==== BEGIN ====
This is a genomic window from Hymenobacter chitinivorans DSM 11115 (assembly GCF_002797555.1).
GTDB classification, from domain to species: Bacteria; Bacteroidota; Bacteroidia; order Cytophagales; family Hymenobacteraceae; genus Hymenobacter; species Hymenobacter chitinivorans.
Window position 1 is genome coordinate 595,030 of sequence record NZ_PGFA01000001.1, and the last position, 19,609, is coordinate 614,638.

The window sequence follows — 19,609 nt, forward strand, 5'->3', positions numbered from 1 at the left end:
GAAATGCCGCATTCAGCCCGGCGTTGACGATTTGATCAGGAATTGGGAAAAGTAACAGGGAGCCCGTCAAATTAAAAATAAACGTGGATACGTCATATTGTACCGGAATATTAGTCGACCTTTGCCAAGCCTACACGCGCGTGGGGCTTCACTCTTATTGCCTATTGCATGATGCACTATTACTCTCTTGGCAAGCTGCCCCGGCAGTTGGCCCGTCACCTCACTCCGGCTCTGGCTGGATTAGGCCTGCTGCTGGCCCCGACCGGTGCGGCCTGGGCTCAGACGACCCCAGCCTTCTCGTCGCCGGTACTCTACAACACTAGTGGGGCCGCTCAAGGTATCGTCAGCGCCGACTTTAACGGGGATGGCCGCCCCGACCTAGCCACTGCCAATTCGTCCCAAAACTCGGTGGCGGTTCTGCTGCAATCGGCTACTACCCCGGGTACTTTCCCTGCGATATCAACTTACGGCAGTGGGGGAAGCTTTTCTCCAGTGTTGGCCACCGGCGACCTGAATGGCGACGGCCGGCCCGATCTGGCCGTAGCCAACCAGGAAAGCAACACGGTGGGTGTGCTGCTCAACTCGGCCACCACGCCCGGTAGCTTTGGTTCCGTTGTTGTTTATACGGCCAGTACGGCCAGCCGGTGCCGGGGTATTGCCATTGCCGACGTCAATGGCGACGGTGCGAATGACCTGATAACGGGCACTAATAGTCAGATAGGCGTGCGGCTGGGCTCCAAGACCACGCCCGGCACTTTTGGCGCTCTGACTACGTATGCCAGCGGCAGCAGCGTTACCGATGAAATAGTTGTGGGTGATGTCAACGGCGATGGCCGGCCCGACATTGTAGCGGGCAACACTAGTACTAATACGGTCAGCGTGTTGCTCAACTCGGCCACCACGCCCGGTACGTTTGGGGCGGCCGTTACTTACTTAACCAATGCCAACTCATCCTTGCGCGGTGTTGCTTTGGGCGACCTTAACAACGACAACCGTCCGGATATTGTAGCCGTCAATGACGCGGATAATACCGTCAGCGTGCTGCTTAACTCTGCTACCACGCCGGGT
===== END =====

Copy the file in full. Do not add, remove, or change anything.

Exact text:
This is a genomic window from Hymenobacter chitinivorans DSM 11115 (assembly GCF_002797555.1).
GTDB classification, from domain to species: Bacteria; Bacteroidota; Bacteroidia; order Cytophagales; family Hymenobacteraceae; genus Hymenobacter; species Hymenobacter chitinivorans.
Window position 1 is genome coordinate 595,030 of sequence record NZ_PGFA01000001.1, and the last position, 19,609, is coordinate 614,638.

The window sequence follows — 19,609 nt, forward strand, 5'->3', positions numbered from 1 at the left end:
GAAATGCCGCATTCAGCCCGGCGTTGACGATTTGATCAGGAATTGGGAAAAGTAACAGGGAGCCCGTCAAATTAAAAATAAACGTGGATACGTCATATTGTACCGGAATATTAGTCGACCTTTGCCAAGCCTACACGCGCGTGGGGCTTCACTCTTATTGCCTATTGCATGATGCACTATTACTCTCTTGGCAAGCTGCCCCGGCAGTTGGCCCGTCACCTCACTCCGGCTCTGGCTGGATTAGGCCTGCTGCTGGCCCCGACCGGTGCGGCCTGGGCTCAGACGACCCCAGCCTTCTCGTCGCCGGTACTCTACAACACTAGTGGGGCCGCTCAAGGTATCGTCAGCGCCGACTTTAACGGGGATGGCCGCCCCGACCTAGCCACTGCCAATTCGTCCCAAAACTCGGTGGCGGTTCTGCTGCAATCGGCTACTACCCCGGGTACTTTCCCTGCGATATCAACTTACGGCAGTGGGGGAAGCTTTTCTCCAGTGTTGGCCACCGGCGACCTGAATGGCGACGGCCGGCCCGATCTGGCCGTAGCCAACCAGGAAAGCAACACGGTGGGTGTGCTGCTCAACTCGGCCACCACGCCCGGTAGCTTTGGTTCCGTTGTTGTTTATACGGCCAGTACGGCCAGCCGGTGCCGGGGTATTGCCATTGCCGACGTCAATGGCGACGGTGCGAATGACCTGATAACGGGCACTAATAGTCAGATAGGCGTGCGGCTGGGCTCCAAGACCACGCCCGGCACTTTTGGCGCTCTGACTACGTATGCCAGCGGCAGCAGCGTTACCGATGAAATAGTTGTGGGTGATGTCAACGGCGATGGCCGGCCCGACATTGTAGCGGGCAACACTAGTACTAATACGGTCAGCGTGTTGCTCAACTCGGCCACCACGCCCGGTACGTTTGGGGCGGCCGTTACTTACTTAACCAATGCCAACTCATCCTTGCGCGGTGTTGCTTTGGGCGACCTTAACAACGACAACCGTCCGGATATTGTAGCCGTCAATGACGCGGATAATACCGTCAGCGTGCTGCTTAACTCTGCTACCACGCCGGGT